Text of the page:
Tuesday, June 19, 2007

See Naples and die

Vedi Napoli e poi Muori.

"See Naples and die" was coined during the reign of the Bourbons of Naples, according to the first link that came up when I googled the phrase. It means that before you die you must experience the beauty and magnificence of Naples. Having recently returned from Naples, I guess I can die now, although I'm not eager to do so. Perhaps I should have postponed my trip a little longer. But I loved, loved Naples, in all of its run-down, grimy, chaotic glory. In many ways it is Geneva's opposite. If Geneva is the clean, law-abiding, orderly, and somewhat boring child, Naples is its naughty but infinitely more charming sibling.

Mark Twain had something to say about Naples, of course, in The Innocents Abroad (1869).

"See Naples and die." Well, I do not know that one would necessarily die after merely seeing it, but to attempt to live there might turn out a little differently...The streets are generally about wide enough for one wagon, and how they do swarm with people! It is Broadway repeated in every street, in every court, in every alley! Such masses, such throngs, such multitudes of hurrying, bustling, struggling humanity! We never saw the like of it, hardly even in New York, I think. There are seldom any sidewalks, and when there are, they are not often wide enough to pass a man on without caroming on him. So everybody walks in the street--and where the street is wide enough, carriages are forever dashing along. Why a thousand people are not run over and crippled every day is a mystery that no man can solve. But if there is an eighth wonder in the world, it must be the dwelling-houses of Naples. I honestly believe a good majority of them are a hundred feet high! And the solid brick walls are seven feet through. You go up nine flights of stairs before you get to the "first" floor. No, not nine, but there or thereabouts. There is a little bird-cage of an iron railing in front of every window clear away up, up, up, among the eternal clouds, where the roof is, and there is always somebody looking out of every window--people of ordinary size looking out from the first floor, people a shade smaller from the second, people that look a little smaller yet from the third--and from thence upward they grow smaller and smaller by a regularly graduated diminution, till the folks in the topmost windows seem more like birds in an uncommonly tall martin- box than any thing else. The perspective of one of these narrow cracks of streets, with its rows of tall houses stretching away till they come together in the distance like railway tracks; its clothes-lines crossing over at all altitudes and waving their bannered raggedness over the swarms of people below; and the white-dressed women perched in balcony railings all the way from the pavement up to the heavens--a perspective like that is really worth going into Neapolitan details to see.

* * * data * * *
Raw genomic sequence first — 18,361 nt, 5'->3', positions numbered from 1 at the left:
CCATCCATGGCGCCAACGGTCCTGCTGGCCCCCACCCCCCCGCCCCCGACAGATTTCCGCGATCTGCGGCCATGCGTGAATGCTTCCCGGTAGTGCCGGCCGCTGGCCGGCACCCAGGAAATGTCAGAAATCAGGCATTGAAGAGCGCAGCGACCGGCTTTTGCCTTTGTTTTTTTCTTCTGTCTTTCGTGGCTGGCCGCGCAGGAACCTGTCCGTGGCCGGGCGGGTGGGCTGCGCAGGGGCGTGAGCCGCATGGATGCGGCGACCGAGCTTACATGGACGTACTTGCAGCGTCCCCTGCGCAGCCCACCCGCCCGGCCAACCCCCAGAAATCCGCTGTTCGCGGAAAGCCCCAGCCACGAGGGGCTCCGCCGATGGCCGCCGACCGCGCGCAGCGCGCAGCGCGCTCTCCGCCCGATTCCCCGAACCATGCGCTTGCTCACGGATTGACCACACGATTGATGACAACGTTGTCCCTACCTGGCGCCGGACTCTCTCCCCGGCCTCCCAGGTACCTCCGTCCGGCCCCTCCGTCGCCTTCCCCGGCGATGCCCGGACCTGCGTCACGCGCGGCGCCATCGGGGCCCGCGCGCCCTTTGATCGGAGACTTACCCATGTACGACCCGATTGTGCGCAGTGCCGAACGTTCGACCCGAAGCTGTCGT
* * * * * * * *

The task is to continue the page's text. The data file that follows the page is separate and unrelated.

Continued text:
If you replace the references to wagons with cars and Vespas carrying two or three people (including babies too young to hold on by themselves), you have a pretty good idea of what Naples is like today. Folks were celebrating because their football team, the Mastiffs, had regained their Level A status; the streets near my hotel were festooned with sky-blue banners and balloons.

On the evening I arrived, there was a celebration just down the street from my hotel (Hotel Neopolis; highly recommended BTW). A crowd gathered on via dei Tribunali, one of the three original east-west thoroughfares of the Greek city of Neapolis. On one side of the street, people set off fireworks from the high stone steps of a late sixteenth-century church adorned with pillars from a Greek temple dedicated to Castor and Pollux. On the other side of the street, in the courtyard outside San Lorenzo Maggiore (a 13th century church) a band played rousing music, young boys paraded red banners, and in the middle was a saint standing on a bed of flowers atop a car. (There's a photo above. It's not very good, because it was fairly dark outside.) I later learned that this celebration was in honor of St. Anthony of Padua, who died on that date in 1231.

How could you not love this city?

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